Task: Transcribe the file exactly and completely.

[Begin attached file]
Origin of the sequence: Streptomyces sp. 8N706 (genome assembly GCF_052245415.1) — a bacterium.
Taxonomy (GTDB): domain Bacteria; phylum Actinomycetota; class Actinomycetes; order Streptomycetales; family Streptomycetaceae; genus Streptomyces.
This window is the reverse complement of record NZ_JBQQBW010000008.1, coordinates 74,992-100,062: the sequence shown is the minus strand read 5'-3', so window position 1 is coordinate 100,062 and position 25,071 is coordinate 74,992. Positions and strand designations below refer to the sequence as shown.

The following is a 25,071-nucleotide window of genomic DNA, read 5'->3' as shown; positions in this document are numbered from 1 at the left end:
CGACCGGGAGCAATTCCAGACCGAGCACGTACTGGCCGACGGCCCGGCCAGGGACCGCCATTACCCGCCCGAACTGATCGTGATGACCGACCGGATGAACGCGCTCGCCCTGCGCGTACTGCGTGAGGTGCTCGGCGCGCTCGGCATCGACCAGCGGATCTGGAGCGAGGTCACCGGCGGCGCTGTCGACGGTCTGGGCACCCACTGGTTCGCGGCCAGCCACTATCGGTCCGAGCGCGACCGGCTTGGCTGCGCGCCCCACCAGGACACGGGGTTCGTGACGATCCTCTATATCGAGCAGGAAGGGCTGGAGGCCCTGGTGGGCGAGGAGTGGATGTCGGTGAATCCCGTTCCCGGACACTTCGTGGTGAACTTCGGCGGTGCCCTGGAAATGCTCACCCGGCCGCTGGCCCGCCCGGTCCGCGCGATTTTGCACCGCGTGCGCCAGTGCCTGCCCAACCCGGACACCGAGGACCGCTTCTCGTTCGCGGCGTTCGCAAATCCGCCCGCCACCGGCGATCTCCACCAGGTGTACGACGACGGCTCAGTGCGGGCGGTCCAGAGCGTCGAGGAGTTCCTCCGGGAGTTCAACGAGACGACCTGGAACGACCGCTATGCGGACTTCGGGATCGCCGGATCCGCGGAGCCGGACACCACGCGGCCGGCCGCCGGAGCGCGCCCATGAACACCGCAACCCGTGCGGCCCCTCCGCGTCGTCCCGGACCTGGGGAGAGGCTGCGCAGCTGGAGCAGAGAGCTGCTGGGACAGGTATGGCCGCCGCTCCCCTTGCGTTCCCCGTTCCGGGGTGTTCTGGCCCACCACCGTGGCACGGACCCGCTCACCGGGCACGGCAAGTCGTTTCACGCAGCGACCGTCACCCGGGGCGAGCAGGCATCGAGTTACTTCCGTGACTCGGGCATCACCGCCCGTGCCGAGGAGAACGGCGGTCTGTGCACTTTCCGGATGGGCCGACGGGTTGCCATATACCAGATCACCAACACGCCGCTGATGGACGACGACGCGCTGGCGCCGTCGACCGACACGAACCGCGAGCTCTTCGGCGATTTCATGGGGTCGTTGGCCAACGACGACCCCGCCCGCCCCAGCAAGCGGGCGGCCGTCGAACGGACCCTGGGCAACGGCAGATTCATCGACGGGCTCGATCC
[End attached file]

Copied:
Origin of the sequence: Streptomyces sp. 8N706 (genome assembly GCF_052245415.1) — a bacterium.
Taxonomy (GTDB): domain Bacteria; phylum Actinomycetota; class Actinomycetes; order Streptomycetales; family Streptomycetaceae; genus Streptomyces.
This window is the reverse complement of record NZ_JBQQBW010000008.1, coordinates 74,992-100,062: the sequence shown is the minus strand read 5'-3', so window position 1 is coordinate 100,062 and position 25,071 is coordinate 74,992. Positions and strand designations below refer to the sequence as shown.

The following is a 25,071-nucleotide window of genomic DNA, read 5'->3' as shown; positions in this document are numbered from 1 at the left end:
CGACCGGGAGCAATTCCAGACCGAGCACGTACTGGCCGACGGCCCGGCCAGGGACCGCCATTACCCGCCCGAACTGATCGTGATGACCGACCGGATGAACGCGCTCGCCCTGCGCGTACTGCGTGAGGTGCTCGGCGCGCTCGGCATCGACCAGCGGATCTGGAGCGAGGTCACCGGCGGCGCTGTCGACGGTCTGGGCACCCACTGGTTCGCGGCCAGCCACTATCGGTCCGAGCGCGACCGGCTTGGCTGCGCGCCCCACCAGGACACGGGGTTCGTGACGATCCTCTATATCGAGCAGGAAGGGCTGGAGGCCCTGGTGGGCGAGGAGTGGATGTCGGTGAATCCCGTTCCCGGACACTTCGTGGTGAACTTCGGCGGTGCCCTGGAAATGCTCACCCGGCCGCTGGCCCGCCCGGTCCGCGCGATTTTGCACCGCGTGCGCCAGTGCCTGCCCAACCCGGACACCGAGGACCGCTTCTCGTTCGCGGCGTTCGCAAATCCGCCCGCCACCGGCGATCTCCACCAGGTGTACGACGACGGCTCAGTGCGGGCGGTCCAGAGCGTCGAGGAGTTCCTCCGGGAGTTCAACGAGACGACCTGGAACGACCGCTATGCGGACTTCGGGATCGCCGGATCCGCGGAGCCGGACACCACGCGGCCGGCCGCCGGAGCGCGCCCATGAACACCGCAACCCGTGCGGCCCCTCCGCGTCGTCCCGGACCTGGGGAGAGGCTGCGCAGCTGGAGCAGAGAGCTGCTGGGACAGGTATGGCCGCCGCTCCCCTTGCGTTCCCCGTTCCGGGGTGTTCTGGCCCACCACCGTGGCACGGACCCGCTCACCGGGCACGGCAAGTCGTTTCACGCAGCGACCGTCACCCGGGGCGAGCAGGCATCGAGTTACTTCCGTGACTCGGGCATCACCGCCCGTGCCGAGGAGAACGGCGGTCTGTGCACTTTCCGGATGGGCCGACGGGTTGCCATATACCAGATCACCAACACGCCGCTGATGGACGACGACGCGCTGGCGCCGTCGACCGACACGAACCGCGAGCTCTTCGGCGATTTCATGGGGTCGTTGGCCAACGACGACCCCGCCCGCCCCAGCAAGCGGGCGGCCGTCGAACGGACCCTGGGCAACGGCAGATTCATCGACGGGCTCGATCC